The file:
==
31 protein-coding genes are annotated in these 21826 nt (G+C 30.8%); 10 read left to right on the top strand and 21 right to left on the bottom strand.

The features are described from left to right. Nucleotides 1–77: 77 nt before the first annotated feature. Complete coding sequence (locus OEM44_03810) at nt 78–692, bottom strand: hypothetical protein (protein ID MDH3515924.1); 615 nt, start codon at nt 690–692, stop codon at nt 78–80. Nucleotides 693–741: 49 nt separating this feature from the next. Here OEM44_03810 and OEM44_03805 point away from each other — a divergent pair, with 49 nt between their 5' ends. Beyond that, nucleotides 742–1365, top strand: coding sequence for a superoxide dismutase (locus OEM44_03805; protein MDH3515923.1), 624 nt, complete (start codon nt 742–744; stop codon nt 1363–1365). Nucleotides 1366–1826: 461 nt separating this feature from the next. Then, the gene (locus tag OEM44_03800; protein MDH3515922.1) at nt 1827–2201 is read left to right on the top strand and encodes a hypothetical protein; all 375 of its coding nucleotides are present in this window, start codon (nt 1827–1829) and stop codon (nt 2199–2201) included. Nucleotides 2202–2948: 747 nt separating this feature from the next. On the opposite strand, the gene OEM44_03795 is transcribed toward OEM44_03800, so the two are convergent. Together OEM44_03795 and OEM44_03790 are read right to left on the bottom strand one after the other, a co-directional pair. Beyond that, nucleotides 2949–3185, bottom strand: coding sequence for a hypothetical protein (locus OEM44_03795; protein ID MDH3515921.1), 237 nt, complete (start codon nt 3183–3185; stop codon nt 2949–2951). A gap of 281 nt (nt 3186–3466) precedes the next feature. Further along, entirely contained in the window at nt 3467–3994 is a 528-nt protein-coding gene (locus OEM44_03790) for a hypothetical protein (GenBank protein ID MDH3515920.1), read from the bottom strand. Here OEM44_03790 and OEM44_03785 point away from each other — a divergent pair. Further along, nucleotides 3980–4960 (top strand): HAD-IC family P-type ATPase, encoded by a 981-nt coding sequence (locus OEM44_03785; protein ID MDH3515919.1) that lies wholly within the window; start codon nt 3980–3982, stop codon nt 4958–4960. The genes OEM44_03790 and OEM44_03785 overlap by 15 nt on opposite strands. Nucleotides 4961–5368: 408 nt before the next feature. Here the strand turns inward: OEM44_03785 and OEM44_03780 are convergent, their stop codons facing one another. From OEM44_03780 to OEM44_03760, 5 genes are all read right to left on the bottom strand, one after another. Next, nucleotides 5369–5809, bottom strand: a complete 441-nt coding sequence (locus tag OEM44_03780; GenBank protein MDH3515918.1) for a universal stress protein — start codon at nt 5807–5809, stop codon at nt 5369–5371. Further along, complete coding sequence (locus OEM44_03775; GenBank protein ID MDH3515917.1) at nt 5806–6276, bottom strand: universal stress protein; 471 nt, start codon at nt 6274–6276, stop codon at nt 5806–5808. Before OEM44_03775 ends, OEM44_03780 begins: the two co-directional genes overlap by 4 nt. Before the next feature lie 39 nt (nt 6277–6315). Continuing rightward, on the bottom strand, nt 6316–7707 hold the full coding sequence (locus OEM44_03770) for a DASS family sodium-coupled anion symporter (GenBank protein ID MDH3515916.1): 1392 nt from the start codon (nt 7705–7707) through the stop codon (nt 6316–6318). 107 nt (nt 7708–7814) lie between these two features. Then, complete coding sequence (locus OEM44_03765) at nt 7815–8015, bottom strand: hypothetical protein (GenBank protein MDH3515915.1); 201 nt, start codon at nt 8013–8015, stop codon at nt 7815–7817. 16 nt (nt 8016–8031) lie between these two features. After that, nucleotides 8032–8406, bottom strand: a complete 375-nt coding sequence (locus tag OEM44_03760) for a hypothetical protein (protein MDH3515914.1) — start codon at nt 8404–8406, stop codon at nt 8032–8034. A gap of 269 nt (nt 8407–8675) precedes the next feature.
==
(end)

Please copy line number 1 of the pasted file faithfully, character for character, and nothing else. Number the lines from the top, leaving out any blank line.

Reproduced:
31 protein-coding genes are annotated in these 21826 nt (G+C 30.8%); 10 read left to right on the top strand and 21 right to left on the bottom strand.